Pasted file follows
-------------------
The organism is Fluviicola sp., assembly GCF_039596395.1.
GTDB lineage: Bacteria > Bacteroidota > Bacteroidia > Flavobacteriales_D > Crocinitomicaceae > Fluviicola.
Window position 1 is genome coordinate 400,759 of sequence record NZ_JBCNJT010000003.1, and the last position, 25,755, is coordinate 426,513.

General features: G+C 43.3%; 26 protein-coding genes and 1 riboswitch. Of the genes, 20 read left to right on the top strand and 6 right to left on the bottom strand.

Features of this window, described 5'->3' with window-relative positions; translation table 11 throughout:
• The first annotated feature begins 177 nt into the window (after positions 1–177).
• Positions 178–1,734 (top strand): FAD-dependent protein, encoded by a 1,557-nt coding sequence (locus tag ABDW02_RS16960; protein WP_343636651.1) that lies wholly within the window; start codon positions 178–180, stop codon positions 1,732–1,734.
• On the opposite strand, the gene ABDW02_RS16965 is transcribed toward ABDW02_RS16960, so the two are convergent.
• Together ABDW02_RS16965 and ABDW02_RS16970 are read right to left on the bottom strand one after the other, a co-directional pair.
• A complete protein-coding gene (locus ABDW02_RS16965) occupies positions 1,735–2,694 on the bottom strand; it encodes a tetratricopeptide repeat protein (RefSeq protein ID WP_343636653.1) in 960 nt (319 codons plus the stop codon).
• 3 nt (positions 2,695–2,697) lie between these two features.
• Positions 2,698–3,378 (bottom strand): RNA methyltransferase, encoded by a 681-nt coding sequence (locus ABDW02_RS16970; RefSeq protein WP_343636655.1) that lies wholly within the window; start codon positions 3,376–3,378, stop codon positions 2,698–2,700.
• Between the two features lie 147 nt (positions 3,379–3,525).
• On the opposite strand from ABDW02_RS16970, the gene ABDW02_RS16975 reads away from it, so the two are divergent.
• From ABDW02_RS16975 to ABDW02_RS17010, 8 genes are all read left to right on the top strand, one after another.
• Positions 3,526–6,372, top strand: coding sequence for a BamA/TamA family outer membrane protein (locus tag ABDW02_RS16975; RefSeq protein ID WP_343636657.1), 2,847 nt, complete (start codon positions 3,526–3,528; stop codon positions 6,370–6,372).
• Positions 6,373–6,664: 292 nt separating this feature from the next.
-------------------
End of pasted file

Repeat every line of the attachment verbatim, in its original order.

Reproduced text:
The organism is Fluviicola sp., assembly GCF_039596395.1.
GTDB lineage: Bacteria > Bacteroidota > Bacteroidia > Flavobacteriales_D > Crocinitomicaceae > Fluviicola.
Window position 1 is genome coordinate 400,759 of sequence record NZ_JBCNJT010000003.1, and the last position, 25,755, is coordinate 426,513.

General features: G+C 43.3%; 26 protein-coding genes and 1 riboswitch. Of the genes, 20 read left to right on the top strand and 6 right to left on the bottom strand.

Features of this window, described 5'->3' with window-relative positions; translation table 11 throughout:
• The first annotated feature begins 177 nt into the window (after positions 1–177).
• Positions 178–1,734 (top strand): FAD-dependent protein, encoded by a 1,557-nt coding sequence (locus tag ABDW02_RS16960; protein WP_343636651.1) that lies wholly within the window; start codon positions 178–180, stop codon positions 1,732–1,734.
• On the opposite strand, the gene ABDW02_RS16965 is transcribed toward ABDW02_RS16960, so the two are convergent.
• Together ABDW02_RS16965 and ABDW02_RS16970 are read right to left on the bottom strand one after the other, a co-directional pair.
• A complete protein-coding gene (locus ABDW02_RS16965) occupies positions 1,735–2,694 on the bottom strand; it encodes a tetratricopeptide repeat protein (RefSeq protein ID WP_343636653.1) in 960 nt (319 codons plus the stop codon).
• 3 nt (positions 2,695–2,697) lie between these two features.
• Positions 2,698–3,378 (bottom strand): RNA methyltransferase, encoded by a 681-nt coding sequence (locus ABDW02_RS16970; RefSeq protein WP_343636655.1) that lies wholly within the window; start codon positions 3,376–3,378, stop codon positions 2,698–2,700.
• Between the two features lie 147 nt (positions 3,379–3,525).
• On the opposite strand from ABDW02_RS16970, the gene ABDW02_RS16975 reads away from it, so the two are divergent.
• From ABDW02_RS16975 to ABDW02_RS17010, 8 genes are all read left to right on the top strand, one after another.
• Positions 3,526–6,372, top strand: coding sequence for a BamA/TamA family outer membrane protein (locus tag ABDW02_RS16975; RefSeq protein ID WP_343636657.1), 2,847 nt, complete (start codon positions 3,526–3,528; stop codon positions 6,370–6,372).
• Positions 6,373–6,664: 292 nt separating this feature from the next.